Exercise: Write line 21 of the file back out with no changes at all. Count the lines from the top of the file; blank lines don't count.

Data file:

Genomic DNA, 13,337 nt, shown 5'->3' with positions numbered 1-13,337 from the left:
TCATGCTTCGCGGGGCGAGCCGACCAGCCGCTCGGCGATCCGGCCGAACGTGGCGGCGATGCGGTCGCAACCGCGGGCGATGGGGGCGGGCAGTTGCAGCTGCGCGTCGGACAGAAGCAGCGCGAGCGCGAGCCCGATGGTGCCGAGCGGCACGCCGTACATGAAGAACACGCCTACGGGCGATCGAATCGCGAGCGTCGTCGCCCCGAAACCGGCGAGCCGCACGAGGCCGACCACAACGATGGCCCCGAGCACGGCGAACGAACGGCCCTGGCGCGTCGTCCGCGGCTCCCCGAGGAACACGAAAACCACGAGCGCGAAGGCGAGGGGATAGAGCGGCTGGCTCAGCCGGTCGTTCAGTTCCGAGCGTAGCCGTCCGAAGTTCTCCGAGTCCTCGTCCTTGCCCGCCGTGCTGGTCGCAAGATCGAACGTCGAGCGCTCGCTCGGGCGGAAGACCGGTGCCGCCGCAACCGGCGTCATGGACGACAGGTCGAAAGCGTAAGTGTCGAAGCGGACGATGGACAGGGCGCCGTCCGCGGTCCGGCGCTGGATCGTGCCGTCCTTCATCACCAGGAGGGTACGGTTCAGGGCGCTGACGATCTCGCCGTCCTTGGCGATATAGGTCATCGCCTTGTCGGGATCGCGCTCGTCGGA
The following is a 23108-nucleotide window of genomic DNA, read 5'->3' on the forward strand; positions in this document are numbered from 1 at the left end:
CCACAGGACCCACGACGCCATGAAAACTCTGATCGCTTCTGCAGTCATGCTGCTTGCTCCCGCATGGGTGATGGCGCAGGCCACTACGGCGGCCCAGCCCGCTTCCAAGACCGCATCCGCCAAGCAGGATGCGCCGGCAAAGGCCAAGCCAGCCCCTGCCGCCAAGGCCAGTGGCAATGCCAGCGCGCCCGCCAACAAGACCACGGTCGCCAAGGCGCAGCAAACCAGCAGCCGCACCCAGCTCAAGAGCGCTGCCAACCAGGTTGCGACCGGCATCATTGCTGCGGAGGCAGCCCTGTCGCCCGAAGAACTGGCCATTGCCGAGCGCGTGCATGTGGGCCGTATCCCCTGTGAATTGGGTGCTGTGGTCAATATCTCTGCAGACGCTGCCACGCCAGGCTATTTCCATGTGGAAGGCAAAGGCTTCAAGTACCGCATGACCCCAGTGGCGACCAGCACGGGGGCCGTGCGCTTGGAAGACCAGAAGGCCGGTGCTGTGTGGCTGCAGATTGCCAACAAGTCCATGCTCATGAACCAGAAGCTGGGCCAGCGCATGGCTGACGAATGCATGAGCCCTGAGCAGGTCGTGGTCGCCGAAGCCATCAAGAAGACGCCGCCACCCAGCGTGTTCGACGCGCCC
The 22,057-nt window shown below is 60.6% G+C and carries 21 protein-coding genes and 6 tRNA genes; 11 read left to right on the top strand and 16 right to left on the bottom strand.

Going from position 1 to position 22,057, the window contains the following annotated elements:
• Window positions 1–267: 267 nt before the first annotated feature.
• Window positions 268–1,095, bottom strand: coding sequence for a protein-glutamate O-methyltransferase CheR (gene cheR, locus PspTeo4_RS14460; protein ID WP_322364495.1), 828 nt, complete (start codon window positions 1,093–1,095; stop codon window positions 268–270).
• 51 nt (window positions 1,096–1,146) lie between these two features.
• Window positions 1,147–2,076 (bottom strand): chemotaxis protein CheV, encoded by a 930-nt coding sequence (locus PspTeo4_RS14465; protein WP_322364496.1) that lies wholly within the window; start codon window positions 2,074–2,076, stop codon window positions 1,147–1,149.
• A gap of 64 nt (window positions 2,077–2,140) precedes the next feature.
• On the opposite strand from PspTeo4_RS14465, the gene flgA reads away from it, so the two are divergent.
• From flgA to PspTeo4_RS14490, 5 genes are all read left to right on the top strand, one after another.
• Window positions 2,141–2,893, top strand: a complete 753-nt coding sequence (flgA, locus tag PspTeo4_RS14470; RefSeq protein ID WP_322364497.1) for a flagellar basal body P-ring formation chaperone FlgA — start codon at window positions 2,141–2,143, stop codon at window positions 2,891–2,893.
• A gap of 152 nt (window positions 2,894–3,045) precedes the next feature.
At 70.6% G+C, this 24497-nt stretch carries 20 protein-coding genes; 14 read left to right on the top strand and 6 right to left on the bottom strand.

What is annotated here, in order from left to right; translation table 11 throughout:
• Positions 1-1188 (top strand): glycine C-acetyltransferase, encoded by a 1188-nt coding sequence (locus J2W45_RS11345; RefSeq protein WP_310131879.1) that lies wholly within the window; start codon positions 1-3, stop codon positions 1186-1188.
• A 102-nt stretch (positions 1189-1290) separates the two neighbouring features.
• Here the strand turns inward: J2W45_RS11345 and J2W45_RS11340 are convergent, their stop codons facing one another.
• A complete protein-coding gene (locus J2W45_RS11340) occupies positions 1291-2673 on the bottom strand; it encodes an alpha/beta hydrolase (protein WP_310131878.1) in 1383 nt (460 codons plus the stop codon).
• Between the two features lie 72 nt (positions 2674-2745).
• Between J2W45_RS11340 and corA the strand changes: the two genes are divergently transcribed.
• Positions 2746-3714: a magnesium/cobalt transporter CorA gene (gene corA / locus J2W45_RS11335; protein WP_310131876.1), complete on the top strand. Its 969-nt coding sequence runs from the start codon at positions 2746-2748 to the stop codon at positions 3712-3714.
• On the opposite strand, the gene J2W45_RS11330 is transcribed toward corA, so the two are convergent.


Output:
• A complete protein-coding gene (locus J2W45_RS11340) occupies positions 1291-2673 on the bottom strand; it encodes an alpha/beta hydrolase (protein WP_310131878.1) in 1383 nt (460 codons plus the stop codon).